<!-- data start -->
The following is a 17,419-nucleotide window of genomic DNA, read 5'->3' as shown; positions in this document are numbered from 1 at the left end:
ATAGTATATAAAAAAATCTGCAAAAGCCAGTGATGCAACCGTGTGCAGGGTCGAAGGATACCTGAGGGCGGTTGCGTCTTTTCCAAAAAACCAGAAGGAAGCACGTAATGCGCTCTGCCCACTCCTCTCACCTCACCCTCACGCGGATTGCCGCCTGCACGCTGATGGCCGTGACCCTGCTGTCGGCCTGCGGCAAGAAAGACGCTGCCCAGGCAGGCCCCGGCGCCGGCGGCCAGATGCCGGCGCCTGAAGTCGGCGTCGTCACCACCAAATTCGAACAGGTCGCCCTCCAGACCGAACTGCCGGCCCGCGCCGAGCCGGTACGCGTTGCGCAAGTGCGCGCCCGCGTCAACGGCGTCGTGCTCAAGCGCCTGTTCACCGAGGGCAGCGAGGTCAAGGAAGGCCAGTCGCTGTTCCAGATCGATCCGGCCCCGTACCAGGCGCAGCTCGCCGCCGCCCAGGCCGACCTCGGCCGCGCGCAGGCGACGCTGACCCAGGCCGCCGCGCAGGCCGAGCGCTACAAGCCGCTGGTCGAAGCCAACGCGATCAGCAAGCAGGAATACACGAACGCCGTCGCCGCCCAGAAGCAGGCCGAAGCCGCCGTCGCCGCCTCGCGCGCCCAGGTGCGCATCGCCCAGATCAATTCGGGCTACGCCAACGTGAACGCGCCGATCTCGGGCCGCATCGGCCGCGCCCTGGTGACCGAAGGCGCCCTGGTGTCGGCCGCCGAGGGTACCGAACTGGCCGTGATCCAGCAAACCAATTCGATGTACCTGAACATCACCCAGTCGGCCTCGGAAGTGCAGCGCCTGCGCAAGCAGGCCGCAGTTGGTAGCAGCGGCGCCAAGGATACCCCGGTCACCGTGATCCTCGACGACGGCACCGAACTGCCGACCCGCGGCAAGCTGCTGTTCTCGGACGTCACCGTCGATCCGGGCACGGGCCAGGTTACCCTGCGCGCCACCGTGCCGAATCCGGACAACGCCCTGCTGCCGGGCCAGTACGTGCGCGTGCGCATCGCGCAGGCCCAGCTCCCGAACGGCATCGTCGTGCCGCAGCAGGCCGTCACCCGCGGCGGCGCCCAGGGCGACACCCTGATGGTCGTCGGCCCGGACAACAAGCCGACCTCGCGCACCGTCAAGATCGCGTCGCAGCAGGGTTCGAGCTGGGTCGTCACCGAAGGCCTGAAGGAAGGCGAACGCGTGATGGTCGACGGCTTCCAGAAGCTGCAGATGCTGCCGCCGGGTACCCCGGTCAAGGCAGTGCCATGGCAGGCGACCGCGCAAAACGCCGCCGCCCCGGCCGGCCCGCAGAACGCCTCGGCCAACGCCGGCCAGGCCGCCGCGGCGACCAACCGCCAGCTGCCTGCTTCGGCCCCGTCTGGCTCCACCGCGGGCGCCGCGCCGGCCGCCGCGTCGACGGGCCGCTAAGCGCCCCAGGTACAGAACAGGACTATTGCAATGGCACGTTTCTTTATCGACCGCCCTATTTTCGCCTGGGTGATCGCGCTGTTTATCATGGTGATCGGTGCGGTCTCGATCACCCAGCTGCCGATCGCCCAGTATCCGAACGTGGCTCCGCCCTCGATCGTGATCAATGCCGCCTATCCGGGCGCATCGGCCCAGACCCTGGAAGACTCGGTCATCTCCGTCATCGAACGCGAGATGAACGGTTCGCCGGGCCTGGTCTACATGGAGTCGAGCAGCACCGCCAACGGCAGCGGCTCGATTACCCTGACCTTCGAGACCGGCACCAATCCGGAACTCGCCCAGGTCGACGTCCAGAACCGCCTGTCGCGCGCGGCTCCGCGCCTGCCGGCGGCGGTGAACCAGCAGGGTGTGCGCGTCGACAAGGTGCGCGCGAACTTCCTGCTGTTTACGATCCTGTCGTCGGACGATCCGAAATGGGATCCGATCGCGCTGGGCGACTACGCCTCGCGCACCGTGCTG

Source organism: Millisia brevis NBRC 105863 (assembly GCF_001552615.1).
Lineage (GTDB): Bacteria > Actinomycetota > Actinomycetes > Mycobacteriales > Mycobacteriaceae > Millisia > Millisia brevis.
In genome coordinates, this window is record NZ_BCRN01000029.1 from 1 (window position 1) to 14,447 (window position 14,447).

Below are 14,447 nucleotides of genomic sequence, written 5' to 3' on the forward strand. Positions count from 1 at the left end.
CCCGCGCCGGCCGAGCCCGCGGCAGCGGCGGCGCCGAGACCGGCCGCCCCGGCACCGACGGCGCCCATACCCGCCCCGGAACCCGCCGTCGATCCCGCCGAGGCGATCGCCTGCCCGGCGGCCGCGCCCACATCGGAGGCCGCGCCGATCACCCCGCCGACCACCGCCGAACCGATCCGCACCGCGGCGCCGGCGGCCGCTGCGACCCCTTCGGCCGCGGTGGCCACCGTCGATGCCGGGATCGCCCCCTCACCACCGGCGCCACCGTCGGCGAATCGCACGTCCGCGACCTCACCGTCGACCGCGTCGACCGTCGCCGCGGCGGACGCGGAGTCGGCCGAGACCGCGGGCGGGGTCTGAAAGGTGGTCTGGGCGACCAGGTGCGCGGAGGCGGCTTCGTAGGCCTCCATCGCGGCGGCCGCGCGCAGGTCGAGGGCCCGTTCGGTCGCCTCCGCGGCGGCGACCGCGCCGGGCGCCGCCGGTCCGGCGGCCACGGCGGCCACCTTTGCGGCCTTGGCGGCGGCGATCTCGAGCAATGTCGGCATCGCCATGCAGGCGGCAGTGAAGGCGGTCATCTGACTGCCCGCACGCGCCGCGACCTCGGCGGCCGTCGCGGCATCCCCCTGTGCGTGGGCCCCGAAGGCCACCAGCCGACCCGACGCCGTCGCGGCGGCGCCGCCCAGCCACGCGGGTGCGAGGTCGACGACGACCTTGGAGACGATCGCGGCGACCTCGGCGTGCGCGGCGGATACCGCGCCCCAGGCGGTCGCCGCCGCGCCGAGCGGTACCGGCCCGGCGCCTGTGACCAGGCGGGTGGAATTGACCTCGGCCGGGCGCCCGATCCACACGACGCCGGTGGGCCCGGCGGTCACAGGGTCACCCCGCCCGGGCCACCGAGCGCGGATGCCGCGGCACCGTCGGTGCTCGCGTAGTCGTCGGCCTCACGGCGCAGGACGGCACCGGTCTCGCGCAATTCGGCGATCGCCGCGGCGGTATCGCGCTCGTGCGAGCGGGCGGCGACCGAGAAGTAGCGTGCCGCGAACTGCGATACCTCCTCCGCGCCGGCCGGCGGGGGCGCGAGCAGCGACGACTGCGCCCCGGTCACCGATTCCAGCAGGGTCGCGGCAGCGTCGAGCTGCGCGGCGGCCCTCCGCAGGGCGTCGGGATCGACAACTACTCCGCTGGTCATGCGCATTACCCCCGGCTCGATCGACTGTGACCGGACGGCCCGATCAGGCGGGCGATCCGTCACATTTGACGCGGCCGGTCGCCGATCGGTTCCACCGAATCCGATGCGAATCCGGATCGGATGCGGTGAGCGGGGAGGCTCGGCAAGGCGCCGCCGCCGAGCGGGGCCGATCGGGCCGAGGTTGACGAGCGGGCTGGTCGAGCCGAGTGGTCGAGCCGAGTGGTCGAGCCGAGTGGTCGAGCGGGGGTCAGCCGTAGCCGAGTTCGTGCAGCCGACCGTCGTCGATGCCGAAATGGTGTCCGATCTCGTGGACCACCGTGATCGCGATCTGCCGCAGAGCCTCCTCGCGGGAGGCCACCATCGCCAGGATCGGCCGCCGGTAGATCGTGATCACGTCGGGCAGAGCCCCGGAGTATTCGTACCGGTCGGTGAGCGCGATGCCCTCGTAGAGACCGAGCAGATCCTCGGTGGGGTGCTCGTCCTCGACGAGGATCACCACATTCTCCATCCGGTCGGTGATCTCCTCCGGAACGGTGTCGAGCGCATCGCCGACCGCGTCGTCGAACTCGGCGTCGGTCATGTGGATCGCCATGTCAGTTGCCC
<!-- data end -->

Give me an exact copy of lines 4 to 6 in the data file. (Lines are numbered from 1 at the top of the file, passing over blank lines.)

Lineage (GTDB): Bacteria > Actinomycetota > Actinomycetes > Mycobacteriales > Mycobacteriaceae > Millisia > Millisia brevis.
In genome coordinates, this window is record NZ_BCRN01000029.1 from 1 (window position 1) to 14,447 (window position 14,447).

Below are 14,447 nucleotides of genomic sequence, written 5' to 3' on the forward strand. Positions count from 1 at the left end.